• Jan 26th 2007 at 5:01PM
  • 4
Winding Road's adding credence to the belief that the new M3 convertible coming from BMW will be a ragtop. As in cloth instead of a retractable hardtop, which seems to be de rigueur these days. Even though the 330i and 335i E92 platform mates have a retractable hardtop, the extra weight is considered anathema to the M Group philosophy. The extra 440 pounds of that folding top is a big sacrifice for the noise and safety benefits. So a soft top seems to be plausible. If a soft top is used, however, it will need to be pretty strong. The added speed promised from that new V8 is going to require extra work from the Bavarian engineers. If the cloth can't stay quiet and sealed at speed, another option apparently being considered is a carbon fiber version of the hardtop. Sounds expensive. But cool.

[Source: Winding Road]

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    • 1 Second Ago
      • 8 Years Ago
      This is the stupidest thing I've heard in a while. Building a droptop M3 already means compromises in terms of structural integrity and added weight. The M3 convertible no matter which route they go (softtop or hard top) will be a compromise
      between sporty driving and luxury so WTF is the point of cutting a corner here when they'll already be slightly diluting the performance of the car by removing the roof in the first place? Once you chop the roof off of a car and turn it into a convertible you've just made a compromise unless it was engineered as a roadster from the get go. Why would BMW waste their time on something as stupid as this? What's their slogan for the car going to be, "we only made a small compromise
      regarding the roof. "Stupid. Focus on removing weight from the only M3s that matter anyway (the 2 door coupe and the 4 door sedan) as they're the ones that'll have their numbers quoted all over the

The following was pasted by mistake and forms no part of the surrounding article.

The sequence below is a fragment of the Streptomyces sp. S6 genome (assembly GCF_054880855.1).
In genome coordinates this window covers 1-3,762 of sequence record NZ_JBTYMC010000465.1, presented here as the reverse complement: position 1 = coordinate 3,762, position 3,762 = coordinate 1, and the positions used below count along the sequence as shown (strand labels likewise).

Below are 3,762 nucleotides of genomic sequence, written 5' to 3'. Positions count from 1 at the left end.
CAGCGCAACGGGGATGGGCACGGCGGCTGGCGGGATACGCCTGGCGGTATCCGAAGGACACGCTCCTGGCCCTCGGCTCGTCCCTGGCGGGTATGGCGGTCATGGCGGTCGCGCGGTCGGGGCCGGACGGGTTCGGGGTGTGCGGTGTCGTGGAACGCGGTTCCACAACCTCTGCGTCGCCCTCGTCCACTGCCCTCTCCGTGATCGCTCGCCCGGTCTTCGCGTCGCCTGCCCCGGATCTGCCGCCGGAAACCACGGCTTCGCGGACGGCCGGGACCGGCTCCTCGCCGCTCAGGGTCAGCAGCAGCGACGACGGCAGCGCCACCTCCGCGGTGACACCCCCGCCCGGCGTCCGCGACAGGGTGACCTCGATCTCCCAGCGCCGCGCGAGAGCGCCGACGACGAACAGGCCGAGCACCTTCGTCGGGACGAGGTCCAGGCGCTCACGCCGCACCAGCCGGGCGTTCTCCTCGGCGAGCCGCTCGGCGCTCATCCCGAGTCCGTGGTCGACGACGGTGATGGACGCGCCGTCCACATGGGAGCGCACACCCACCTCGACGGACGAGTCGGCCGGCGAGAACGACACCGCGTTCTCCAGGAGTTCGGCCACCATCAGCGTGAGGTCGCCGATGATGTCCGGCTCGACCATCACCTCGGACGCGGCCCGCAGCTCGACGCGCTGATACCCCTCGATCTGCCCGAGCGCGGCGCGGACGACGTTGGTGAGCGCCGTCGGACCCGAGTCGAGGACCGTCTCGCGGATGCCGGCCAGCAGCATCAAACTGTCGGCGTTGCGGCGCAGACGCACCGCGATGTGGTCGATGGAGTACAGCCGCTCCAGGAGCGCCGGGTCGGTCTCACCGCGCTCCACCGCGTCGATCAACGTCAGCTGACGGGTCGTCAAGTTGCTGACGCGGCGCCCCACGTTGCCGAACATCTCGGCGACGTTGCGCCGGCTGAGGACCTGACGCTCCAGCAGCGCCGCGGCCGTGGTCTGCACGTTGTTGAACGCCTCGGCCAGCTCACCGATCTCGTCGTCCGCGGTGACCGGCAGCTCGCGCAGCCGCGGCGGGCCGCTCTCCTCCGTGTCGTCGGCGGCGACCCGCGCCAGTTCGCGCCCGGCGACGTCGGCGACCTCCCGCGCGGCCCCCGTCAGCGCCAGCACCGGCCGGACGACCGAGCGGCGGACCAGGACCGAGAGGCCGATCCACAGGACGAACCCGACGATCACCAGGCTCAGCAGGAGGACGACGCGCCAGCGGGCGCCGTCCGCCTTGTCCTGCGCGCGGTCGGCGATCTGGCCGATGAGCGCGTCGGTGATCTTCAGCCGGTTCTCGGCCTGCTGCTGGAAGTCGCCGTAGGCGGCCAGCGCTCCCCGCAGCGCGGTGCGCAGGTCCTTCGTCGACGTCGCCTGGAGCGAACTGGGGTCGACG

place once the cars are in production. The convertible is already a compromise... deal with it.
      • 8 Years Ago
      It's not like this would be the first very fast convertible.

      Does the retractable top add 440 pounds to what a soft top would weigh, or to the coupe? I'm guessing the latter. So going with the soft top would save a lot of weight, especially up high where you least want it, but wouldn't save 440 pounds.

      Come to think of it, 440 pounds = 200 kilos. That number seems suspiciously neat.
      • 8 Years Ago
      First, buying an e46 M3 vert is like dating Tyra Banks after she's broken 170 lbs. She's still Tyra but you're getting the version that's not quite super model material.

      The e9x series of BMWs are ungodly heavy. I own one. It's a tank! The e9x M3 will be a chubby bastard - easily breaking 3600 lbs. The idea of a convertible one, regardless of the dorky hardtop on the new e92s is laughable. They'll be pushing 4000 lbs no matter if they go softtop or hardtop.

      Here's a wacky idea, BMW, shed about 300-400 lbs from your vehicles across lineup. The e9x 3 series is seriously overweight. Like Tyra it's fun to play with still but it could use a little flashback to 1995 when it was leaner and more athletic.
      • 8 Years Ago
      this would have to be the first time that someone has taken a convertible designed for a folding hardtop and reinstituted a cloth top... wait, my bad... there was the chrysler crossfire, which was a softtop, designed on the SLK chassis, which was a hardtop, but those were pretty different cars overall, whereas the m3 is really a specially modified 3 series in general... I honestly think that the kind of buyer who decides they want a m3, but don't quite get the "M"s philosophy wholesale are going to prefer a hardtop unless it made a dramatic difference, whereas the buyer who might say "oh, it should be cloth" will be buying the coupe anyway. In general, since BMW has been doing carbon fiber roofs on a few models... m6, m3csl, it might as well go with carbon. Especially unpainted... that would definitely satisfy the m3 poseur who is considering the new m3, but absolutely will be buying the convertible.